If your AC unit leaks water, it is probably the result of a clogged air conditioner condensate drain line. If not, there may be a crack in your drain pan. Alternatively, a clogged air filter would be making the frozen evaporator coil leaking.
It is easy to tell if your evaporator coil is frozen. Just open up the indoor air handler cabinet and confirm. If you see frozen evaporator coils, unplug the power to your air conditioning unit at the thermostat and switch on your fan settings. Fixing this problem may be as easy as replacing your air filter. After replacing the air filter, wait until the evaporator coil is no longer frozen before you turn the unit back on. If the air filter does not fix the problem, you would have to call an expert to address refrigerant or other issues.
It is also essential to keep your evaporator clean as the condensate that drips would go straight into your condensate drain line and drain pan. If your coil is dirty, debris and water will fall into your drain pan, possibly leading to a clog.
How to Repair a Cracked Air Conditioner Drain Pan
The other possible cause of a leaking AC is a cracked drain pan, which is also simple to check. Using a flashlight, check your drain pan for any holes, cracks or other leaks. Your drain pan is situated beneath the evaporator coil. Even though tiny cracks may be fixed with epoxy glue, serious cracks need a full replacement. With a central AC system, you may notice a drain pan on your indoor unit that drains liquids to an exterior drain line. The drain pans and lines ensure that the dripping condensate from the coil and indoor air handler can well be drained to the exterior. If clogged, water would build up in the drain pan and cause damage in the home.
To seal these cracks, first, switch off power to your air conditioning unit at the breaker box. Remove the drain pan then suck out all the water using a wet-dry vacuum, and finish with a thorough clean. After the drain pan is dry completely, you may utilize your water-based sealant to fix the cause of the leak.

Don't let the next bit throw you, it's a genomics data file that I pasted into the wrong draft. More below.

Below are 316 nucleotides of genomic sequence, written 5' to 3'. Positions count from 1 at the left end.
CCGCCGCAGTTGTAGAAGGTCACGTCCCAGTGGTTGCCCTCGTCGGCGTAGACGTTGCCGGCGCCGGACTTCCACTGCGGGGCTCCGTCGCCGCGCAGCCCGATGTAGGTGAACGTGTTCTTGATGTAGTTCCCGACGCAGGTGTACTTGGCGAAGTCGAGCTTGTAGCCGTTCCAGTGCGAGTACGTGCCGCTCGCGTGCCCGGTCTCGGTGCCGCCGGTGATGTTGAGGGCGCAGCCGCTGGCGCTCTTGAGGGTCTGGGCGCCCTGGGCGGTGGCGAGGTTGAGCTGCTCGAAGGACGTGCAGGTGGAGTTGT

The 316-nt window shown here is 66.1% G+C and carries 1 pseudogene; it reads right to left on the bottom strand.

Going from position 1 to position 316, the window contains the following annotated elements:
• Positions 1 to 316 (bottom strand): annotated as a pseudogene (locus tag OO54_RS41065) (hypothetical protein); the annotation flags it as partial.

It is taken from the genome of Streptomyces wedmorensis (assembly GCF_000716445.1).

How to Keep the Air Conditioning Condensate Drain Line Clear And Clean
The common cause of AC leaks includes clogged air conditioning drain lines. The common cause of drain line clogs is algae and mold buildup. Luckily, it takes more time for clogs to develop and can easily be prevented by pouring vinegar in the line at intervals of three months. Because numerous indoor air handlers are installed in a hot attic, homeowners opt to undertake this maintenance practice in the early morning or late evening.
The pipe in the basement or attic that leads away from drain pans often includes a “T” with a threaded plug, which is easy to open. The best technique of destroying algae growth is with a dose of white vinegar.
Find Your Indoor Condensate Drain Line
Locate the drain line that leads away from the drain pan. Pour 6 ounces of vinegar down the drain after unscrewing the pipe cap towards the end of the “T.” Vinegar kills algae and mold but does not risk any corrosion or damage to your drain lines.
How to Clean Clogged Condensate Drain Lines
Try pouring white vinegar down your clogged condensate drain line as explained above. Wait for at least a day to see if the clog is removed. If the clog still exists, you would have to contact a professional to unclog it.